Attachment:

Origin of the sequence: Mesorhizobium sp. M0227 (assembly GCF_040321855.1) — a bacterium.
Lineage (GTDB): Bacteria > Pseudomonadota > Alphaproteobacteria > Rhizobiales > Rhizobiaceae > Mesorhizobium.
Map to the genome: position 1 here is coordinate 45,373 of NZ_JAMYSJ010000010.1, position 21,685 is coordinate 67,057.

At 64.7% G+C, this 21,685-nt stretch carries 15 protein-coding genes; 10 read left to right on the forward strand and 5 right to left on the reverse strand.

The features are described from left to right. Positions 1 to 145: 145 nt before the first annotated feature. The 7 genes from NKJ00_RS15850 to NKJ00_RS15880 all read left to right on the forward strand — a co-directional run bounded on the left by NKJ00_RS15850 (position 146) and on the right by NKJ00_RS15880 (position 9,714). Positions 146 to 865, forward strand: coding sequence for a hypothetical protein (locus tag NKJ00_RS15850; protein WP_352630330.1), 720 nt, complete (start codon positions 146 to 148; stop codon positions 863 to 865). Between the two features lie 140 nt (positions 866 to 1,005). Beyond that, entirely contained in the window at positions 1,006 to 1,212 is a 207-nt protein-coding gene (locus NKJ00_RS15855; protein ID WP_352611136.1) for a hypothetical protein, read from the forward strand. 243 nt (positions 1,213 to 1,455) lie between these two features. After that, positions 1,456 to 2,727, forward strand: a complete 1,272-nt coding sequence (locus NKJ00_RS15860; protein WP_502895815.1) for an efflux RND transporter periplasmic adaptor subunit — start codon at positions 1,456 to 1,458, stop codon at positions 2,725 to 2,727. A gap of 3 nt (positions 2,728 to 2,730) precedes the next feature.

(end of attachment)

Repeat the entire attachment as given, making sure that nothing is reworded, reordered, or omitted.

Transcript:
Origin of the sequence: Mesorhizobium sp. M0227 (assembly GCF_040321855.1) — a bacterium.
Lineage (GTDB): Bacteria > Pseudomonadota > Alphaproteobacteria > Rhizobiales > Rhizobiaceae > Mesorhizobium.
Map to the genome: position 1 here is coordinate 45,373 of NZ_JAMYSJ010000010.1, position 21,685 is coordinate 67,057.

At 64.7% G+C, this 21,685-nt stretch carries 15 protein-coding genes; 10 read left to right on the forward strand and 5 right to left on the reverse strand.

The features are described from left to right. Positions 1 to 145: 145 nt before the first annotated feature. The 7 genes from NKJ00_RS15850 to NKJ00_RS15880 all read left to right on the forward strand — a co-directional run bounded on the left by NKJ00_RS15850 (position 146) and on the right by NKJ00_RS15880 (position 9,714). Positions 146 to 865, forward strand: coding sequence for a hypothetical protein (locus tag NKJ00_RS15850; protein WP_352630330.1), 720 nt, complete (start codon positions 146 to 148; stop codon positions 863 to 865). Between the two features lie 140 nt (positions 866 to 1,005). Beyond that, entirely contained in the window at positions 1,006 to 1,212 is a 207-nt protein-coding gene (locus NKJ00_RS15855; protein ID WP_352611136.1) for a hypothetical protein, read from the forward strand. 243 nt (positions 1,213 to 1,455) lie between these two features. After that, positions 1,456 to 2,727, forward strand: a complete 1,272-nt coding sequence (locus NKJ00_RS15860; protein WP_502895815.1) for an efflux RND transporter periplasmic adaptor subunit — start codon at positions 1,456 to 1,458, stop codon at positions 2,725 to 2,727. A gap of 3 nt (positions 2,728 to 2,730) precedes the next feature.